- Targeting the signalling network that controls ribosome synthesis and function at multiple steps to improve potency of inhibition and prevent on-target acquired resistance or harnessing nucleolar DNA damage response in combination with standard-of-care cancer therapies to improve efficacy and reduce toxicity in clinic.
- Investigating the potential of exploiting the immune response to improve the efficacy of CX-5461.
- Analysing samples from the CX-5461 blood cancer trials by an array of techniques including genomic sequencing of either bulk tissue or single cell sequencing, multiplex immunohistochemistry and in situ hybridisation to identify predictors of response to CX-5461.
Our Specific Aims are to:
- Identify and characterize the novel targets that mediate resistance to ribosome-targeting therapy.
- Evaluate new combination therapies that improve the efficacy of targeting the ribosome in vitro and in vivo.
- Determine the role of anti-tumour immunity in the response and resistance to ribosome-targeting therapy.
- Identify the predictive biomarkers of sensitivity to CX-5461 to facilitate patient selection.
Using single-cell and spatial technologies to improve current therapies in prostate cancer
While prostate cancer is considered a highly manageable disease, a subset of patients develops metastatic disease unresponsive to treatment. Novel theranostic therapies are emerging for treatment, but unfortunately tumours acquire a diversity of genetic and transcriptional changes during their evolution which may promote treatment resistance. Beyond these tumour-intrinsic factors, the surrounding microenvironment may also promote or inhibit distinct tumour populations, driving tumour evolution and resistance. This project aims to understand the role of genetics, transcriptional programs and the microenvironment in driving tumour heterogeneity and treatment resistance using a combination of genomics, single-cell and spatial technologies with the aim of identifying novel biomarkers and treatments.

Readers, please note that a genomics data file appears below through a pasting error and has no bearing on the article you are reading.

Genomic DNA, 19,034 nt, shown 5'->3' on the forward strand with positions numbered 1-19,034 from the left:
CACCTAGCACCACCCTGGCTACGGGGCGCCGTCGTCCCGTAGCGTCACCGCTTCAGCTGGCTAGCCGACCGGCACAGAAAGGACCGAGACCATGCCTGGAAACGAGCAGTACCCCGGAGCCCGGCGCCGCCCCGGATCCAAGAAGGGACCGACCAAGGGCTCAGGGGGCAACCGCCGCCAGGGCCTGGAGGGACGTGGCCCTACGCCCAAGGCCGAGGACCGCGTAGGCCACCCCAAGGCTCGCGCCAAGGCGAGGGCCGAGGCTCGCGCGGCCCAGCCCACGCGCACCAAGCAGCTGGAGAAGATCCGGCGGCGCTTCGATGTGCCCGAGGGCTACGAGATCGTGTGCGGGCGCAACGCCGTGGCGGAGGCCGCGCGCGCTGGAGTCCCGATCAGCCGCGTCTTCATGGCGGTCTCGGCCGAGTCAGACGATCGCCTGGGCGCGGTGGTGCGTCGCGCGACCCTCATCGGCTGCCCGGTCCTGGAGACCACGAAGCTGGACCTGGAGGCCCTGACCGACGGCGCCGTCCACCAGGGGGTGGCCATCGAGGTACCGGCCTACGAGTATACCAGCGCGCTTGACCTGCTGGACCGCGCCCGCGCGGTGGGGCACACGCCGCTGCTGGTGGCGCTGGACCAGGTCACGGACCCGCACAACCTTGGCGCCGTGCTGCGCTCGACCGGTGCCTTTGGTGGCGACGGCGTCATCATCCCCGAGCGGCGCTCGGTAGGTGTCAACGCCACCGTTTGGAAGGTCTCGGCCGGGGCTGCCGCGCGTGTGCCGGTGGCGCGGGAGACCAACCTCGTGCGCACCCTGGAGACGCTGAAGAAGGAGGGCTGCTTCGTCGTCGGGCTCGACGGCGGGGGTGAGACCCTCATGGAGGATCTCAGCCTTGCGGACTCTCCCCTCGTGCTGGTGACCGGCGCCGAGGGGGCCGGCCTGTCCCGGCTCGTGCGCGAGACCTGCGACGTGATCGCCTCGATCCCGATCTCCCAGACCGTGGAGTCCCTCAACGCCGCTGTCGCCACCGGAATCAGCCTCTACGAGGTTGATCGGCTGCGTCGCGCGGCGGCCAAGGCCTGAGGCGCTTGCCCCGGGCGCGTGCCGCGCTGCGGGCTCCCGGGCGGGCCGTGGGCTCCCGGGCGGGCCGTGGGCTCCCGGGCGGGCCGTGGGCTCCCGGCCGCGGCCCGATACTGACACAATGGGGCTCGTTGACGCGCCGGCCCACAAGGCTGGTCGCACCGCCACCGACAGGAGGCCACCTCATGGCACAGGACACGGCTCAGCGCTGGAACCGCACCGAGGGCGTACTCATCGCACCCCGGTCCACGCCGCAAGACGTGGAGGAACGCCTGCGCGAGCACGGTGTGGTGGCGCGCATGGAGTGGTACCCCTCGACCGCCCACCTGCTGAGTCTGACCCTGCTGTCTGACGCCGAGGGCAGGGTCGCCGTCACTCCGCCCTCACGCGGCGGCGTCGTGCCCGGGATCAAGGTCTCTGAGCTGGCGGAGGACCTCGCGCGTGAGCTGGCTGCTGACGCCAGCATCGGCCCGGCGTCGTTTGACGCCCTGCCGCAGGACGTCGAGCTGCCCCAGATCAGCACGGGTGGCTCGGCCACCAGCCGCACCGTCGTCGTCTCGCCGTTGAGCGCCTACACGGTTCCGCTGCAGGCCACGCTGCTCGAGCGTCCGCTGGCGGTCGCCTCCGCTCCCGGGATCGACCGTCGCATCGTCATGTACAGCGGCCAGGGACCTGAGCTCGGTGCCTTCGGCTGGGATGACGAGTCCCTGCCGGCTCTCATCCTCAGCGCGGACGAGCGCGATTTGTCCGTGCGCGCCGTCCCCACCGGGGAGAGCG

Developing computational methods for spatial analysis of the tumour microenvironment
The tumour microenvironment is composed of a myriad of cell types, including immune cells, fibroblasts and endothelial cells. Rather than a homogeneous mixture of cells, cells are organized in biologically meaningful ways, referred to as ‘spatial patterns’. Unfortunately, methods to quantitatively characterize these spatial patterns are at their infancy. This project aims to develop novel bioinformatics methods to analyse spatial patterns of ecosystems of cancer cells and cells of the microenvironment and investigate their use as novel biomarkers.